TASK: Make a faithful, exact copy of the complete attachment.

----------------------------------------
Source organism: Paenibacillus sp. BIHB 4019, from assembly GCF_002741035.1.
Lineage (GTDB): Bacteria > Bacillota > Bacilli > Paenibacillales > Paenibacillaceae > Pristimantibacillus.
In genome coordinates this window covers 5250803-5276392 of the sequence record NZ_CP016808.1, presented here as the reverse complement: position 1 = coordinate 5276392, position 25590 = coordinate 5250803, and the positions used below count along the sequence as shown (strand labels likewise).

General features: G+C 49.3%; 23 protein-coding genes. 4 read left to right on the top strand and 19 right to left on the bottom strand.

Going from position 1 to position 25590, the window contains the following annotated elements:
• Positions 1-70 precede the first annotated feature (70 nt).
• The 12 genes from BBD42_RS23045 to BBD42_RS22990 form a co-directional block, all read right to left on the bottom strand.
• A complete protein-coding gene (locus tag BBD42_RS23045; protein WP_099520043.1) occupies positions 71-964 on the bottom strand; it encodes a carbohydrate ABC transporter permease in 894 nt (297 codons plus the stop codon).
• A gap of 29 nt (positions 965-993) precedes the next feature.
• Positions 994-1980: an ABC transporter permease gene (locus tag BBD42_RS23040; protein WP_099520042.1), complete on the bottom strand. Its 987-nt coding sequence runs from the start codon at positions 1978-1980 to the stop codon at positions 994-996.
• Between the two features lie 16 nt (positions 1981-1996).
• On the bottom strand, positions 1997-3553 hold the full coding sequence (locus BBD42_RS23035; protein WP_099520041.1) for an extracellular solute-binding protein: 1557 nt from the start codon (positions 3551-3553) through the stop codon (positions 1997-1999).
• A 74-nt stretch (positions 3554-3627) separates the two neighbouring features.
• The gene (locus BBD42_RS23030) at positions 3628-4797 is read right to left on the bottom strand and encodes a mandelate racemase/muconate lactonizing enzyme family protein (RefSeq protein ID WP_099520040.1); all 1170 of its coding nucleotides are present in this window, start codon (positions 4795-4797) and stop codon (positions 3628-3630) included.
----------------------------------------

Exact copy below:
Source organism: Paenibacillus sp. BIHB 4019, from assembly GCF_002741035.1.
Lineage (GTDB): Bacteria > Bacillota > Bacilli > Paenibacillales > Paenibacillaceae > Pristimantibacillus.
In genome coordinates this window covers 5250803-5276392 of the sequence record NZ_CP016808.1, presented here as the reverse complement: position 1 = coordinate 5276392, position 25590 = coordinate 5250803, and the positions used below count along the sequence as shown (strand labels likewise).

General features: G+C 49.3%; 23 protein-coding genes. 4 read left to right on the top strand and 19 right to left on the bottom strand.

Going from position 1 to position 25590, the window contains the following annotated elements:
• Positions 1-70 precede the first annotated feature (70 nt).
• The 12 genes from BBD42_RS23045 to BBD42_RS22990 form a co-directional block, all read right to left on the bottom strand.
• A complete protein-coding gene (locus tag BBD42_RS23045; protein WP_099520043.1) occupies positions 71-964 on the bottom strand; it encodes a carbohydrate ABC transporter permease in 894 nt (297 codons plus the stop codon).
• A gap of 29 nt (positions 965-993) precedes the next feature.
• Positions 994-1980: an ABC transporter permease gene (locus tag BBD42_RS23040; protein WP_099520042.1), complete on the bottom strand. Its 987-nt coding sequence runs from the start codon at positions 1978-1980 to the stop codon at positions 994-996.
• Between the two features lie 16 nt (positions 1981-1996).
• On the bottom strand, positions 1997-3553 hold the full coding sequence (locus BBD42_RS23035; protein WP_099520041.1) for an extracellular solute-binding protein: 1557 nt from the start codon (positions 3551-3553) through the stop codon (positions 1997-1999).
• A 74-nt stretch (positions 3554-3627) separates the two neighbouring features.
• The gene (locus BBD42_RS23030) at positions 3628-4797 is read right to left on the bottom strand and encodes a mandelate racemase/muconate lactonizing enzyme family protein (RefSeq protein ID WP_099520040.1); all 1170 of its coding nucleotides are present in this window, start codon (positions 4795-4797) and stop codon (positions 3628-3630) included.